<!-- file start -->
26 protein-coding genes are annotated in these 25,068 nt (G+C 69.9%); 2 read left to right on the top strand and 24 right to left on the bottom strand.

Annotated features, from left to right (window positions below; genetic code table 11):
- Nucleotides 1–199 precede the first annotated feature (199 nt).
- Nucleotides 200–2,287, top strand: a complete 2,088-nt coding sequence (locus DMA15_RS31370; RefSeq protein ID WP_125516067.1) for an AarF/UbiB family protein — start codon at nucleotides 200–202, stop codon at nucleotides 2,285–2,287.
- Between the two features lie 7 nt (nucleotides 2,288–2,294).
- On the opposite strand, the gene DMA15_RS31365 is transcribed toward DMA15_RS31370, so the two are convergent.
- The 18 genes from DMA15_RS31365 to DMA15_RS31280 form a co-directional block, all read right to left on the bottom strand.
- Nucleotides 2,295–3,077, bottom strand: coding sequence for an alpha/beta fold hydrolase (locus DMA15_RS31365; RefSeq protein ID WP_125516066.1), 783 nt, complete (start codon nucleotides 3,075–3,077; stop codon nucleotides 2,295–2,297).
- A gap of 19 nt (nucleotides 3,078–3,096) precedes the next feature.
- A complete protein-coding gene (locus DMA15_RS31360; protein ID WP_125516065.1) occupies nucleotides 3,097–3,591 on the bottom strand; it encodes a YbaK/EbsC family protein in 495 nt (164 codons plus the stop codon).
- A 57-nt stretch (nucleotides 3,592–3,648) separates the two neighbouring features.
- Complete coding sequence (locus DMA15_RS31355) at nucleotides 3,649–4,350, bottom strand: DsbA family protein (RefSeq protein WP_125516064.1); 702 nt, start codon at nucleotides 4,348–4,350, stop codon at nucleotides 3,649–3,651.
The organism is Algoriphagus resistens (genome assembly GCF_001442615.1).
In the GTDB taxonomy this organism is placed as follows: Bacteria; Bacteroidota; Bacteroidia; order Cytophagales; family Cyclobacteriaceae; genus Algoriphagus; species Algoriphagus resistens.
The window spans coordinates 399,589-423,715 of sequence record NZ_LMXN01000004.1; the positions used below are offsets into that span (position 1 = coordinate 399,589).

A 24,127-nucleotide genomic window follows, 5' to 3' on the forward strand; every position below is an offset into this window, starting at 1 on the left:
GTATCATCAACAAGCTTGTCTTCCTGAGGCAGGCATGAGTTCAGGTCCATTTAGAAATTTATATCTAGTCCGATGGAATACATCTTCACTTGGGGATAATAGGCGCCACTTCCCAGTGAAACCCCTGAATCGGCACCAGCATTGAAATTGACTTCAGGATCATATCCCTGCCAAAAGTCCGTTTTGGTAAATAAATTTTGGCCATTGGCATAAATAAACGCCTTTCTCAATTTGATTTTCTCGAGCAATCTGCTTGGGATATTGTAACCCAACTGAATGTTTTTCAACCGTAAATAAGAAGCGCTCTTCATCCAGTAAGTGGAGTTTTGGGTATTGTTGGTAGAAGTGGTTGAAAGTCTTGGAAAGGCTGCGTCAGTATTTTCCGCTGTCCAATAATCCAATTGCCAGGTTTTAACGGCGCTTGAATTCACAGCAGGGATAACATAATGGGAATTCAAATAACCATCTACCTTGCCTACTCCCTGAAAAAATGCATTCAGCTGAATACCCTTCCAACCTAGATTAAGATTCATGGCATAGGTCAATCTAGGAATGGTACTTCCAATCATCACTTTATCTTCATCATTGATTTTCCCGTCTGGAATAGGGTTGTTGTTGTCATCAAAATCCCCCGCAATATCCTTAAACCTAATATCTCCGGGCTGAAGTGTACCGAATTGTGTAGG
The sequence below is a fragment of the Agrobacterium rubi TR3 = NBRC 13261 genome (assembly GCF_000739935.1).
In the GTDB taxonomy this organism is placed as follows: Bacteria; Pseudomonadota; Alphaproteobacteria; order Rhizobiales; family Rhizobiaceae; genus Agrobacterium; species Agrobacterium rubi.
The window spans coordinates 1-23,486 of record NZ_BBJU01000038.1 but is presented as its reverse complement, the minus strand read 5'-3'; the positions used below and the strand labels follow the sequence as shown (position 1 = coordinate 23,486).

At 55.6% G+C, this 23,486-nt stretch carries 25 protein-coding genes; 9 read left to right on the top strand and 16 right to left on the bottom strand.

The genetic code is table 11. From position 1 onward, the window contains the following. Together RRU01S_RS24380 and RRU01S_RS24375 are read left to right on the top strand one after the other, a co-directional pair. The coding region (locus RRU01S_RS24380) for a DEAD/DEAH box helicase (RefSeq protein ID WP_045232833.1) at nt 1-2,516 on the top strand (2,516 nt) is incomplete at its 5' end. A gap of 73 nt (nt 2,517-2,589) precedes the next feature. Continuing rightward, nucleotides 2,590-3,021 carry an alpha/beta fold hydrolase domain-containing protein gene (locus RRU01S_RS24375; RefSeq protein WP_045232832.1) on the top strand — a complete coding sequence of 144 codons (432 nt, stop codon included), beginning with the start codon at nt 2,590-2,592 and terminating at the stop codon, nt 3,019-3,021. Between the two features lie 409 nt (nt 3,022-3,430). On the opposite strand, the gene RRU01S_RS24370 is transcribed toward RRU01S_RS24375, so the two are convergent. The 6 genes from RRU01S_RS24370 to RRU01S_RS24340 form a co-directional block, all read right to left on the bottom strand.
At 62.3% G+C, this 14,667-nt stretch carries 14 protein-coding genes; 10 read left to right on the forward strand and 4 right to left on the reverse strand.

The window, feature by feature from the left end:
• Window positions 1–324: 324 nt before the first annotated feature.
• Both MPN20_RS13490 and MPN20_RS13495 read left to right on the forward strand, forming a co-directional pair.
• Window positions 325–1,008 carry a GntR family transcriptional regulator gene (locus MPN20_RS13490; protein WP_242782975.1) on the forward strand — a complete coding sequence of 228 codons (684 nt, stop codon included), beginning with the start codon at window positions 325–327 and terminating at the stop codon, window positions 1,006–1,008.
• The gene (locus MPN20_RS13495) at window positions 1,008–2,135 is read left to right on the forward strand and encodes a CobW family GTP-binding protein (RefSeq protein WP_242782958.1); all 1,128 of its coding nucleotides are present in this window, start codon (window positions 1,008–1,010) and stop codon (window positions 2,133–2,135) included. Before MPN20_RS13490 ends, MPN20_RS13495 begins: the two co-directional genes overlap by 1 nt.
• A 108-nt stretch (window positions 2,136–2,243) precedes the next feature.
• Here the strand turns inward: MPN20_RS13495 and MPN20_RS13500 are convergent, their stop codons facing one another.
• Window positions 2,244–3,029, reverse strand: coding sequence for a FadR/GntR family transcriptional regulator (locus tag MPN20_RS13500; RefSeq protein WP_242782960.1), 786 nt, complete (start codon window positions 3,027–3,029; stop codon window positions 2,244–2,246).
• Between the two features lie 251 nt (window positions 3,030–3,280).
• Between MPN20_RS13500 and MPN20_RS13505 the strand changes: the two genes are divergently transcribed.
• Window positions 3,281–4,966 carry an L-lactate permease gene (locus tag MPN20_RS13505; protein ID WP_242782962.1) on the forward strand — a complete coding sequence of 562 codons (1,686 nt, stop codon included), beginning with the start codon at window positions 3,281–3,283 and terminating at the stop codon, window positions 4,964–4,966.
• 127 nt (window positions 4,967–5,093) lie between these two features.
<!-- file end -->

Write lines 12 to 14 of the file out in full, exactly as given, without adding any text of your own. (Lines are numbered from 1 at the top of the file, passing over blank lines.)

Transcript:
- Complete coding sequence (locus DMA15_RS31355) at nucleotides 3,649–4,350, bottom strand: DsbA family protein (RefSeq protein WP_125516064.1); 702 nt, start codon at nucleotides 4,348–4,350, stop codon at nucleotides 3,649–3,651.
The organism is Algoriphagus resistens (genome assembly GCF_001442615.1).
In the GTDB taxonomy this organism is placed as follows: Bacteria; Bacteroidota; Bacteroidia; order Cytophagales; family Cyclobacteriaceae; genus Algoriphagus; species Algoriphagus resistens.